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A growing body of empirical research has documented persistent divisions among American workers: divisions by race, sex, educational credentials, industry grouping, and so forth (F. B. Weisskoff, B. Bluestone, S. Bowles and H. Gintis, D. Gordon, 1971 and 1972, B. Harrison, M. Reich, H. Wachtel and C. Betsey, and H. Zellner). These groups seem to operate in different labor markets, with different working conditions, different promotional opportunities, different wages, and different market institutions.
These continuing labor market divisions pose anomalies for neoclassical economists. Orthodox theory assumes that profit-maximizing employers evaluate workers in terms of their individual characteristics and predicts that labor market differences among groups will decline over time because of competitive mechanisms (K. Arrow). But by most measures, the labor market differences among groups have not been disappearing (R. Edwards, M. Reich, and T. Weisskopf, chs. 5, 7, 8). The continuing importance of groups in the labor market thus is neither explained nor predicted by orthodox theory.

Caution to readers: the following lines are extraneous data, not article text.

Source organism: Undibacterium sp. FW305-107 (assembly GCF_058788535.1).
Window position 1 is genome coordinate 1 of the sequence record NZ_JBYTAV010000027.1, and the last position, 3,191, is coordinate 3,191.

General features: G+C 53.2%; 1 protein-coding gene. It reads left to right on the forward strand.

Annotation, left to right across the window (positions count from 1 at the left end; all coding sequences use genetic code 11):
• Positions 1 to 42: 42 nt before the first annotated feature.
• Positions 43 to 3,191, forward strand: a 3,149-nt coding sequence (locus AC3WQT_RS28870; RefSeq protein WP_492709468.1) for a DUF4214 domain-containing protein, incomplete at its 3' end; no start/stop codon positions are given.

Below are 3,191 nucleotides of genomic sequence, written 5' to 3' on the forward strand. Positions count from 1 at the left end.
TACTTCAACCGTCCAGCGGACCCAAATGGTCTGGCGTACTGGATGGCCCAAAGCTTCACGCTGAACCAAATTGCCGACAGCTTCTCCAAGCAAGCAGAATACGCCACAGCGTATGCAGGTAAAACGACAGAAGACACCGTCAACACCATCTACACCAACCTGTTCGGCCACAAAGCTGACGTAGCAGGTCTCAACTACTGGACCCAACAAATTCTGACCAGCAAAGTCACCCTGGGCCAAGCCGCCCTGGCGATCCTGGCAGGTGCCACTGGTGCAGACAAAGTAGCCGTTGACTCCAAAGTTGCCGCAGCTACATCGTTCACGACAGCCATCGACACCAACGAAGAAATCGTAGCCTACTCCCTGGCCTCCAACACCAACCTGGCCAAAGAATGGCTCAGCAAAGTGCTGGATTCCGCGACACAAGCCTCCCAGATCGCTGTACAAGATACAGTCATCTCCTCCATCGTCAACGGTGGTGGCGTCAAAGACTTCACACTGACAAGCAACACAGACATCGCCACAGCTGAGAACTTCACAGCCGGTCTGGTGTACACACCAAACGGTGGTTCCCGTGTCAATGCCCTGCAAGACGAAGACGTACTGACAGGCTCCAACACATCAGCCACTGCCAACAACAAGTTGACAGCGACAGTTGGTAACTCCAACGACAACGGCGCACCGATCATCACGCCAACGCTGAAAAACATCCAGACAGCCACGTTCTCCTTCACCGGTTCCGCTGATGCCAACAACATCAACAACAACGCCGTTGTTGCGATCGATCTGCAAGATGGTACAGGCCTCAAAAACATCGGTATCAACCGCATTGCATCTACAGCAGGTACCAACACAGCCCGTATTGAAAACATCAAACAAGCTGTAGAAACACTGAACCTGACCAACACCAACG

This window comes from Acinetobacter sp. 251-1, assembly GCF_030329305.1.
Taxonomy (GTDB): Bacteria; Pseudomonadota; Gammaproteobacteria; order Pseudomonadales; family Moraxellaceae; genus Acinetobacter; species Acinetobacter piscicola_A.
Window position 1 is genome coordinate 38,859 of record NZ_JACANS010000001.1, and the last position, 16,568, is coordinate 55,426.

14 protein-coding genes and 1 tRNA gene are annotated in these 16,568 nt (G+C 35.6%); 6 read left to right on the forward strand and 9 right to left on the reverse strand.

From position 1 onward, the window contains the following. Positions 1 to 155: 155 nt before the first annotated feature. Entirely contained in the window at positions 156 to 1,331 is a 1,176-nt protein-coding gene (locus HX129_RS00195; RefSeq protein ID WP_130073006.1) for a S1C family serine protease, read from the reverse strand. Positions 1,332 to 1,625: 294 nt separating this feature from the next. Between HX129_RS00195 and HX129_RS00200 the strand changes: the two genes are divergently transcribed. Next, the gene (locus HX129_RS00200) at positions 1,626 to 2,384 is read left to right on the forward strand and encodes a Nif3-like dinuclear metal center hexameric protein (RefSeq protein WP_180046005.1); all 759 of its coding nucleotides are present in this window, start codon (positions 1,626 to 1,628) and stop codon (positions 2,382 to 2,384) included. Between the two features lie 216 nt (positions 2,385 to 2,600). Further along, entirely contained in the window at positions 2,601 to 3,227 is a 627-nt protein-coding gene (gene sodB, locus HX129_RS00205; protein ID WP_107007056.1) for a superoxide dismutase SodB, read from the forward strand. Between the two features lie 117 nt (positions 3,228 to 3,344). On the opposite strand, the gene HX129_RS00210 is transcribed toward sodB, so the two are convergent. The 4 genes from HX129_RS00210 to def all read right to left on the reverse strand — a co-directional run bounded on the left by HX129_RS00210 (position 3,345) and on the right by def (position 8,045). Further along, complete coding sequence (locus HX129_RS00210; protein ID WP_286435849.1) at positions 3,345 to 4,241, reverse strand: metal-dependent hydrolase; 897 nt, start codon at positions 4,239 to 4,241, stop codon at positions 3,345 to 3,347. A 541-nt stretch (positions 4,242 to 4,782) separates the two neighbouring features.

Why is the labor force in general still so fragmented? Why are group characteristics repeatedly so important in the I labor market? In this paper, we summarize an emerging radical theory of labor market segmentation; we develop the full arguments in Reich, Gordon, and Edwards. The theory argues that political and economic forces within American capitalism have given rise to and perpetuated segmented labor markets, and that it is incorrect to view the sources of segmented markets as exogenous to the economic system.